So-Vil vote: As for the South Village Historic District, Berman said it now looks like the Landmarks Preservation Commission may be voting on June 23 on whether to calendar the district for a designation hearing. He said G.V.S.H.P. just hopes no irreplaceable historic buildings are demolished or savaged before then.


Stop the violence: As shock continues to mount over the images of bloody violence depicted on Bob Arihood’s Neither More Nor Less blog, East Villagers have banded together to identify the suspects in a series of attacks on Tompkins Square Park “crusties,” homeless people and others. A group called Alphabet City Neighbors have posted a blog, abcneighbors.blogspot.com, and are asking residents to report the suspects to the authorities. The site contains a poster that people can print out and paste around the neighborhood that announces: “Warning Thugs: We Are Watching!” Meanwhile, there’s still no update from the city’s medical examiner on the cause of death of Lesia Pupshaw, 26, who died at her E. Sixth St. home on the morning of May 9 after having been assaulted by a band of local youths the night before. Pupshaw was also reportedly a heroin user. On Tuesday, Ellen Borakove, an M.E. spokesperson, said there were no preliminary indications from tissue and toxicology tests, and even if there were, the M.E. would not release them publicly. But police are privy to things. Shortly after Pupshaw’s death, Deputy Inspector Dennis De Quatro, the Ninth Precinct’s commanding officer, told The Villager, “The medical examiner is indicating that the injuries that they believe [Pupshaw] sustained were not the cause of her death. The only thing we have at this point is that her death is not [attributable to violence].”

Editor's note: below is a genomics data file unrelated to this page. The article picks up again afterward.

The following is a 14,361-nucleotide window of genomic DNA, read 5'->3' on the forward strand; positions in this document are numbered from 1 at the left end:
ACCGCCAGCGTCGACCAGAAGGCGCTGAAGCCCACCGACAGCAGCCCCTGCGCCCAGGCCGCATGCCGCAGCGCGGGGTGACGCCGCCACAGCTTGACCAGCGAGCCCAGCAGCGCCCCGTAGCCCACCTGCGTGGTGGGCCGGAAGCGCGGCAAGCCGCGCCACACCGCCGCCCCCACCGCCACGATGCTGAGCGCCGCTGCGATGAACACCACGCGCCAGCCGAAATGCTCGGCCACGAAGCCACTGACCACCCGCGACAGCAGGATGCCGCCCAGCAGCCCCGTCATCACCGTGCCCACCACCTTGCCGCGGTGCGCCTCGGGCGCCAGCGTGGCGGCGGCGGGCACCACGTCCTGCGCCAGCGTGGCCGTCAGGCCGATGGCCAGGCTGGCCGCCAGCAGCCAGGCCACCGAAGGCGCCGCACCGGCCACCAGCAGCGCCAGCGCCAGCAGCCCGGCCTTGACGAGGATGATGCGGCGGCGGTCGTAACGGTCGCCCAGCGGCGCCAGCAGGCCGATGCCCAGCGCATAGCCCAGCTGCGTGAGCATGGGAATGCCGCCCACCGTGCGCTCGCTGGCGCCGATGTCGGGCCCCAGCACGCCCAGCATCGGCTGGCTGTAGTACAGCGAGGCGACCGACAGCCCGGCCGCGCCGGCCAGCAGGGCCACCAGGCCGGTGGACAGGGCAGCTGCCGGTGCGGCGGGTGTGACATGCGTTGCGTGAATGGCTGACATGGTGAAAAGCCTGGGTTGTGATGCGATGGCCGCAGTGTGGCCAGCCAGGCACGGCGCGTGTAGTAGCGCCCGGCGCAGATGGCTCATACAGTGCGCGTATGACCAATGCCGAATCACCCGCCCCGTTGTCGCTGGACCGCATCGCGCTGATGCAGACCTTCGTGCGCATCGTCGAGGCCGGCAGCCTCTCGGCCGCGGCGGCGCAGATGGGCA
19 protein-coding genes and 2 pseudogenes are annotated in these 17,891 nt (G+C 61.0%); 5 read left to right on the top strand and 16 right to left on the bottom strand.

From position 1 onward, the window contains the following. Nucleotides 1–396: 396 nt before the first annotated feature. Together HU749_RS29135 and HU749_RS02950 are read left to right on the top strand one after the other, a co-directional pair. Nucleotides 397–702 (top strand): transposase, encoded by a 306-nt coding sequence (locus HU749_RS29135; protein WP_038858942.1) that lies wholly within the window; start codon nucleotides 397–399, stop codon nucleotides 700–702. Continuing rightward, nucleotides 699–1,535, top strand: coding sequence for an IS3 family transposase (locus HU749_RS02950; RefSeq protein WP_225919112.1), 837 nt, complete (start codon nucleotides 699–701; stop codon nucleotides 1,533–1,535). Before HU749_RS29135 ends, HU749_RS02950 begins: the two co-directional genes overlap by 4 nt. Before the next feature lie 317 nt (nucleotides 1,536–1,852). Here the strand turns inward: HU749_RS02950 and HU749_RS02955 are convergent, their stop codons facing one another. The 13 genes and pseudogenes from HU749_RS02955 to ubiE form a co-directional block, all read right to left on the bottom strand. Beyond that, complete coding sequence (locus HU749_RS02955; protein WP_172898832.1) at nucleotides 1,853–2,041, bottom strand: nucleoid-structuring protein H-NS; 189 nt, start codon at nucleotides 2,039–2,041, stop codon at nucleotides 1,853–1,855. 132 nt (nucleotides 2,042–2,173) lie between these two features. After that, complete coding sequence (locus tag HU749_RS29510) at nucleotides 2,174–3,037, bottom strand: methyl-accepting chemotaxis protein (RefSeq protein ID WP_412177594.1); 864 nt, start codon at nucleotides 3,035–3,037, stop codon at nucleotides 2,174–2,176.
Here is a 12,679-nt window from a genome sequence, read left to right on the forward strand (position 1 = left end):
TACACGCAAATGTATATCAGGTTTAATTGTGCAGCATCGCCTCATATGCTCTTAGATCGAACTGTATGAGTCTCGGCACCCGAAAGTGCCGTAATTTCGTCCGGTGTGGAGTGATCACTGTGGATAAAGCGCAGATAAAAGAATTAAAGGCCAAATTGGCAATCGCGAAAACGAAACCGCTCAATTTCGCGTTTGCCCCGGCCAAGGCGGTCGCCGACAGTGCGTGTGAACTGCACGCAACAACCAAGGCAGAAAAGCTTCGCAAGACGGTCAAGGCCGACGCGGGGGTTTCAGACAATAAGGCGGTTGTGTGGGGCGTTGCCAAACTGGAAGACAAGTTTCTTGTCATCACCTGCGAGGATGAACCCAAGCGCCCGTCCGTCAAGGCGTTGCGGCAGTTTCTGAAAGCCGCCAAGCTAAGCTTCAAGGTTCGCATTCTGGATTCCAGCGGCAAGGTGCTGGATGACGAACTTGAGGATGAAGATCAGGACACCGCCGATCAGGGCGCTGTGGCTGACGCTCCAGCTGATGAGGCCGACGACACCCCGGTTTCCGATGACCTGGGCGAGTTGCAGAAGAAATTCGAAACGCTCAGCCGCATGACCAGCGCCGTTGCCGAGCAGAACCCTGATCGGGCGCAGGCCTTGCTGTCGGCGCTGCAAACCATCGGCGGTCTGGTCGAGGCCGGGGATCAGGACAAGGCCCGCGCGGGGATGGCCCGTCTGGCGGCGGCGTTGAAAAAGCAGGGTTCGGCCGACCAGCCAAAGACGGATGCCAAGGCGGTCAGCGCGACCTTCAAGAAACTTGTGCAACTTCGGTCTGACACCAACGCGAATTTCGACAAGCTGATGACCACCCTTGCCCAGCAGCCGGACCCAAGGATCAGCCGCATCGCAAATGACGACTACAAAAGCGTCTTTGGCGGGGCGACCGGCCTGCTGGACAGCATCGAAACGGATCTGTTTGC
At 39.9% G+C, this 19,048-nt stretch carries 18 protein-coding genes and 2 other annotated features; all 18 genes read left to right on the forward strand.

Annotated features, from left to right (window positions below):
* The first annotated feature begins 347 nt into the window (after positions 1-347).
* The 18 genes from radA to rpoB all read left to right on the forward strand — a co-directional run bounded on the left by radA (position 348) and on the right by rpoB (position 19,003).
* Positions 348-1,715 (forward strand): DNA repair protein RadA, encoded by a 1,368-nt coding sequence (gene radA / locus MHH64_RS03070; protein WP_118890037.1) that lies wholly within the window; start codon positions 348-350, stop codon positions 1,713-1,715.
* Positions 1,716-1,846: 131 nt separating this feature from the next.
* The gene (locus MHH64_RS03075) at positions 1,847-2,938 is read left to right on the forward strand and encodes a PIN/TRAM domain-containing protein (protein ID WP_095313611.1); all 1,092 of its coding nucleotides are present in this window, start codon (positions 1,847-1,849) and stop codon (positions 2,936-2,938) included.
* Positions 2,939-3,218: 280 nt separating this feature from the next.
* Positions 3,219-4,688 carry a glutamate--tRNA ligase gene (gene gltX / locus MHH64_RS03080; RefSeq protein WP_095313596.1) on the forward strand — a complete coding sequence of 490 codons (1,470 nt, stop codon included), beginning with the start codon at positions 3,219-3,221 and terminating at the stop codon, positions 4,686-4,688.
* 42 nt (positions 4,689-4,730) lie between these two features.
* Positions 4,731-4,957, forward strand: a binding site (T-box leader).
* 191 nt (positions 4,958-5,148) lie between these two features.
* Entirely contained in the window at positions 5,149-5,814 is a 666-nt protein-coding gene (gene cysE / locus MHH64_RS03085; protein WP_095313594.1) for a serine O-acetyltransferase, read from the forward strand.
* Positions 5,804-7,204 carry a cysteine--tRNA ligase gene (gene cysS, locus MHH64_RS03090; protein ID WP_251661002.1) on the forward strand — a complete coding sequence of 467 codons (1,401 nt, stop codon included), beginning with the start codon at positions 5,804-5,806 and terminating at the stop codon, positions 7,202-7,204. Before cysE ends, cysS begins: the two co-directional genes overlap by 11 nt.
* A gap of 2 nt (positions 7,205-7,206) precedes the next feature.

Back on the street again: Jim Power, the “Mosaic Man,” is homeless again, unfortunately. He thought he had a great deal on a place that was advertised as being in Park Slope — only to find out it was in a construction site way out in Canarsie. It was too far a commute from the East Village, so he had to give it up. He’s hard up right now, and is really getting impatient waiting for The New York Times to do its promised profile of his interior mosaic-tile work, which could give him a needed boost. He’s all ready for the Times photo shoot, wearing his T-shirt with a photo on it showing Obama gesturing by Power’s “N.A.A.C.P. light pole” by Cooper Union. It sort of looks like Obama is waving at someone in the distance, but Power assures that he is in fact pointing at and admiring Power’s pole artistry. For those who would like to help out a struggling street artist in need, and of course his loyal canine companion Jesse Jane, Power notes he has a Pay Pal account set up under “Jim Power.”